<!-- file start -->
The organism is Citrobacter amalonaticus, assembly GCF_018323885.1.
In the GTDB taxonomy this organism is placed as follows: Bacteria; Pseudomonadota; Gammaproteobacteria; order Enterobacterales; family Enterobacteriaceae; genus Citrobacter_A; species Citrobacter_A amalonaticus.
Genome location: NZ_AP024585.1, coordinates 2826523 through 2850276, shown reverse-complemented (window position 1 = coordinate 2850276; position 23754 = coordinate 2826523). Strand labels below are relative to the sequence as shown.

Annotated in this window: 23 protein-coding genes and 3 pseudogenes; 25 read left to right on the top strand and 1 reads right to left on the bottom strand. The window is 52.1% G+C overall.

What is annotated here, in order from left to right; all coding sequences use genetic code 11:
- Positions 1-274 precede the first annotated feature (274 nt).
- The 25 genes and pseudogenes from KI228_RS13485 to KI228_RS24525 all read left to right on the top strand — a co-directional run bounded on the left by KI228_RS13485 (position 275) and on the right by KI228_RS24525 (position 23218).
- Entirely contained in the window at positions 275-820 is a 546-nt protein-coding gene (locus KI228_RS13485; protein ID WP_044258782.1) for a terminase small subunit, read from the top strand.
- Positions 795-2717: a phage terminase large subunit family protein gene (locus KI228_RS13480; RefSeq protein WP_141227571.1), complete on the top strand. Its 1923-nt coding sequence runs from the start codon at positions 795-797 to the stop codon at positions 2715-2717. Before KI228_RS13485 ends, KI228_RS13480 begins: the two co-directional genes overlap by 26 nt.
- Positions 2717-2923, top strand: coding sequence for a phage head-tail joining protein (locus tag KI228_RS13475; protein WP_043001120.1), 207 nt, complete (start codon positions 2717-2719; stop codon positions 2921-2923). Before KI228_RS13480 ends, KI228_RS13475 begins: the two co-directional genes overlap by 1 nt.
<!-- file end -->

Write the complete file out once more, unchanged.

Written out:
The organism is Citrobacter amalonaticus, assembly GCF_018323885.1.
In the GTDB taxonomy this organism is placed as follows: Bacteria; Pseudomonadota; Gammaproteobacteria; order Enterobacterales; family Enterobacteriaceae; genus Citrobacter_A; species Citrobacter_A amalonaticus.
Genome location: NZ_AP024585.1, coordinates 2826523 through 2850276, shown reverse-complemented (window position 1 = coordinate 2850276; position 23754 = coordinate 2826523). Strand labels below are relative to the sequence as shown.

Annotated in this window: 23 protein-coding genes and 3 pseudogenes; 25 read left to right on the top strand and 1 reads right to left on the bottom strand. The window is 52.1% G+C overall.

What is annotated here, in order from left to right; all coding sequences use genetic code 11:
- Positions 1-274 precede the first annotated feature (274 nt).
- The 25 genes and pseudogenes from KI228_RS13485 to KI228_RS24525 all read left to right on the top strand — a co-directional run bounded on the left by KI228_RS13485 (position 275) and on the right by KI228_RS24525 (position 23218).
- Entirely contained in the window at positions 275-820 is a 546-nt protein-coding gene (locus KI228_RS13485; protein ID WP_044258782.1) for a terminase small subunit, read from the top strand.
- Positions 795-2717: a phage terminase large subunit family protein gene (locus KI228_RS13480; RefSeq protein WP_141227571.1), complete on the top strand. Its 1923-nt coding sequence runs from the start codon at positions 795-797 to the stop codon at positions 2715-2717. Before KI228_RS13485 ends, KI228_RS13480 begins: the two co-directional genes overlap by 26 nt.
- Positions 2717-2923, top strand: coding sequence for a phage head-tail joining protein (locus tag KI228_RS13475; protein WP_043001120.1), 207 nt, complete (start codon positions 2717-2719; stop codon positions 2921-2923). Before KI228_RS13480 ends, KI228_RS13475 begins: the two co-directional genes overlap by 1 nt.